Stable home prices and rates (notably a flat curve) in 2006 stopped that cycle. Now, flat-to-down home prices stop refinancingn and equity extraction and teaser rates expire, both hammering borrower cashflow. Overbuilding and stuck markets leave a higher percentage of homes empty than ever recorded. Mortgage credit distribution was built on rating agency assumptions that were just insufficient, leading to massive withdrawal of funds from the market. The weakening dollar keeps rates high. All this increases homeownership costs, further depressing prices and continuing the vicious cycle.

I'd like to see analysis of broader data sets about how consumers allocate their money to housing relative to other expenses. There's a lot of focus on all aspects of mortgage lending, but I'd like to see more on overall household decision-making.

The recent news story about consumers paying credit card bills before mortgages showed a shift in behavior that might be explained by the bundling of transaction services (the card as a cash substitute, now adopted by many as every day behavior) with credit in the credit card product. With increasing consumer debt, do people see mortgage debt differently in the past 5 to 10 years?

I also strongly believe that for the current system to function well there must be intensive prosecution of fraud and misrepresentation among lenders, as well as stringent ethics policies on lenders. As a mortgage professional as well as a borrower myself, I've been personally horrified by some of the practices I've seen and experienced. The system is only as good as its ethical foundation.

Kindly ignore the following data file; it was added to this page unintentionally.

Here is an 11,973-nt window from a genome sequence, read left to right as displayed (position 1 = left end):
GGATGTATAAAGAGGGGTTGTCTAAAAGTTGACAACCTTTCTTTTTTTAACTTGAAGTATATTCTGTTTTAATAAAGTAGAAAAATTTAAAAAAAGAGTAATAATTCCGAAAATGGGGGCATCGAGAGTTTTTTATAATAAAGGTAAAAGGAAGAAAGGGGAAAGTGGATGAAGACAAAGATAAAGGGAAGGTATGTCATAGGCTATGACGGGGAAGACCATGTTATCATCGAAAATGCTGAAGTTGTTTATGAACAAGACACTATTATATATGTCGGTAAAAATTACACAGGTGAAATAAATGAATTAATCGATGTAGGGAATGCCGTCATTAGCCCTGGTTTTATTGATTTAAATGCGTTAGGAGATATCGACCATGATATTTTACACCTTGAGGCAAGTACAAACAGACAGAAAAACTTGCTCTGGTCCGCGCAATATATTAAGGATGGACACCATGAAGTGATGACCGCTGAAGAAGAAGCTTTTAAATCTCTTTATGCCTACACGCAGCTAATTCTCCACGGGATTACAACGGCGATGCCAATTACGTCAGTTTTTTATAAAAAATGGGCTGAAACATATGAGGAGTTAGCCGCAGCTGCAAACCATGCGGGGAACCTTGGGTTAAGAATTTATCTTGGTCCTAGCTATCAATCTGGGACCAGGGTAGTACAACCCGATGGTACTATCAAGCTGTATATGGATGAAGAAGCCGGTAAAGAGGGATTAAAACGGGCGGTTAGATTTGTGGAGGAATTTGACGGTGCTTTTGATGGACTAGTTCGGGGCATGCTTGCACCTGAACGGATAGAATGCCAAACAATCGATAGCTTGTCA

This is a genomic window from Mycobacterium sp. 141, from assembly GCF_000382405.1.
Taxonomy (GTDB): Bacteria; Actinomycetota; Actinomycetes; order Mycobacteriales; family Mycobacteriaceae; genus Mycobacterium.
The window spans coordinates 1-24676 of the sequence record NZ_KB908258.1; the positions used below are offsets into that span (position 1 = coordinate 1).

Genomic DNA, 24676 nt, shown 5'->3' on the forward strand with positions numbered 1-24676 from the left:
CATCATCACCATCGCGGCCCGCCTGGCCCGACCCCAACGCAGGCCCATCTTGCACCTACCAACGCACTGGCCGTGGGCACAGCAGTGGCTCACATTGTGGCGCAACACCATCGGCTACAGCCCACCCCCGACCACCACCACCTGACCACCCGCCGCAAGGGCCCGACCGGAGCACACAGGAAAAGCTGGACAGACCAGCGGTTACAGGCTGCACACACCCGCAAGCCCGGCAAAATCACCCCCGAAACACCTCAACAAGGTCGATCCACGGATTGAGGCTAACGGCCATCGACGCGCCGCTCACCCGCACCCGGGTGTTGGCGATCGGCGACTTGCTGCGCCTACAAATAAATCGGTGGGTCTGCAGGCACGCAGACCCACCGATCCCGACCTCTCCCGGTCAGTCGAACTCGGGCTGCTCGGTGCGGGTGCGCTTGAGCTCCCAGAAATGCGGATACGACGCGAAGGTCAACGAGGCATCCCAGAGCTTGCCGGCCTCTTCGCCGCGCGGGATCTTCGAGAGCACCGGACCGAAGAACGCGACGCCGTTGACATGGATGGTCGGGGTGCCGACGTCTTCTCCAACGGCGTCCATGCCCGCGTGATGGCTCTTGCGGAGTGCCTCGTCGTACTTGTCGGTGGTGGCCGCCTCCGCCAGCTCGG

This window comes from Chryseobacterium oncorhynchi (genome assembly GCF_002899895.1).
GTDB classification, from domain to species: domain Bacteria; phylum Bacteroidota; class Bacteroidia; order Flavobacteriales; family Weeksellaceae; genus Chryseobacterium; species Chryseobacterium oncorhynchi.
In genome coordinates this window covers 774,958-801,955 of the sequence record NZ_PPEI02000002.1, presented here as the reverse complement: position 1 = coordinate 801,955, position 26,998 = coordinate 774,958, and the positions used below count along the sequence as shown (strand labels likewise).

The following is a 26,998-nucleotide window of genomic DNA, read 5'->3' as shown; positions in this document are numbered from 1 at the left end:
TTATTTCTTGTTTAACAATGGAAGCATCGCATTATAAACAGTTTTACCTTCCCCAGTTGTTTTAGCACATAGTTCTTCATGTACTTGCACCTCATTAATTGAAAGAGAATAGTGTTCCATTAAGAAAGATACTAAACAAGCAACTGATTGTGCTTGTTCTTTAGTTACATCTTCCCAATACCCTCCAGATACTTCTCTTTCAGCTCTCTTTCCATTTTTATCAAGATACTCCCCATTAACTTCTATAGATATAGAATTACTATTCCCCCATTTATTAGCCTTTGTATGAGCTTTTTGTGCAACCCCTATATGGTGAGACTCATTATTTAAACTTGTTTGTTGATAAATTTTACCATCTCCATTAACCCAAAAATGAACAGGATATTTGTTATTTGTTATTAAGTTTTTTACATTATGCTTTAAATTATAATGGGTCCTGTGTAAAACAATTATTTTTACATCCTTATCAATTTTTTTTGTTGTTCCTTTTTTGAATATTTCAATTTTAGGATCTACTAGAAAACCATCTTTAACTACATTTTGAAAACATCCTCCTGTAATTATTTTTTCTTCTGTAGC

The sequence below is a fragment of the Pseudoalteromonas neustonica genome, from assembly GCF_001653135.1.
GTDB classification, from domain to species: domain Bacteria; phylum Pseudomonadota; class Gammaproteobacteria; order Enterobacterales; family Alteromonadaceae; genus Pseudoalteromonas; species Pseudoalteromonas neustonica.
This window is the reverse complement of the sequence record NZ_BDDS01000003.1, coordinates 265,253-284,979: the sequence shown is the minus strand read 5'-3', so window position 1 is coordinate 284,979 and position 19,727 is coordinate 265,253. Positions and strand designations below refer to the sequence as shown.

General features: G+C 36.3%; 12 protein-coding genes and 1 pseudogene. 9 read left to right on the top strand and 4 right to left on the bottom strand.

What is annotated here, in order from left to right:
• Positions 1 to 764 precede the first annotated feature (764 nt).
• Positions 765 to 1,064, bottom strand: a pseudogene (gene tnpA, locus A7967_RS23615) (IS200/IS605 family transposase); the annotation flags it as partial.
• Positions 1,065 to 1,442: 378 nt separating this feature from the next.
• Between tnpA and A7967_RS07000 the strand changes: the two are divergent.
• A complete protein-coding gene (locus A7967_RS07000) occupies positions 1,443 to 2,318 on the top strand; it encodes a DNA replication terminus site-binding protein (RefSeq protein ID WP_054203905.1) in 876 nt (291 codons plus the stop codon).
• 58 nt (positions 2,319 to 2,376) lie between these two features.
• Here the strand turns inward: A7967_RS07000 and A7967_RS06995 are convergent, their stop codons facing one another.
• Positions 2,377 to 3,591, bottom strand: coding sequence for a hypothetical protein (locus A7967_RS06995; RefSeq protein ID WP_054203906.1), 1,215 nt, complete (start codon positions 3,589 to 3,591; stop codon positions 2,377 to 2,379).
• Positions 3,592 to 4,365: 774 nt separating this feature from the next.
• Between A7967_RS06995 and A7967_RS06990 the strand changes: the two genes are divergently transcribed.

falling home prices don't stop you from repaying your loan
People may see it as throwing good money after bad. Whereas when you are in the black, you want to protect the expected profit.

Keep in mind I am not trying to explain the whole effect, just a possible small addition.

2006 vintage loans have an unusually high default rate for primarily one reason: fraud. When the pace of home sales started to slow down in late 2005 the lenders responded by dropping their lending standards so low that commissioned brokers essentially invited fraudulent loan applications. There was never any intention by the "borrowers" to pay those mortgages. Look at the story of Crisp & Cole in Bakersfield CA if you want a case study.

I think Dude may be on to something beyond the speculation of fraud. From my experience in the industry, by 2006 a lot of people were simply expecting to get the highest LTV that they could and thus a lot of loans were made with little equity.
Add to that the timing. Late in the market is when a lot of people who shouldn't buy do because 'everyone' is. Not all of them achieve this through fraud, but brokers are a lot more willing to shepherd someone through a credit fixing process when they are running out of other prospects. However, this only fixes the credit scores, not necessarily the bad habits that created the original bad credit.
Finally, compound that with desperate mortgages brokers and lender account managers (also commission based) and the line between fraud and negligence gets very thin.

I spoke with one broker in the Ann Arbor, MI market and he told me that 20% of his recent closings featured sellers who had to bring money to the closing to pay off their loan.

I can imagine that by 2006 there were a lot of buyers who never really had great credit to begin with, had always been renters, and who when faced with having gotten themselves in over their heads just said "screw it" and walked.

Can anyone point me to a place that lists which state's are mandatory non-recourse and which aren't? I'm most interested in Michigan, but I'm curious about other states as well.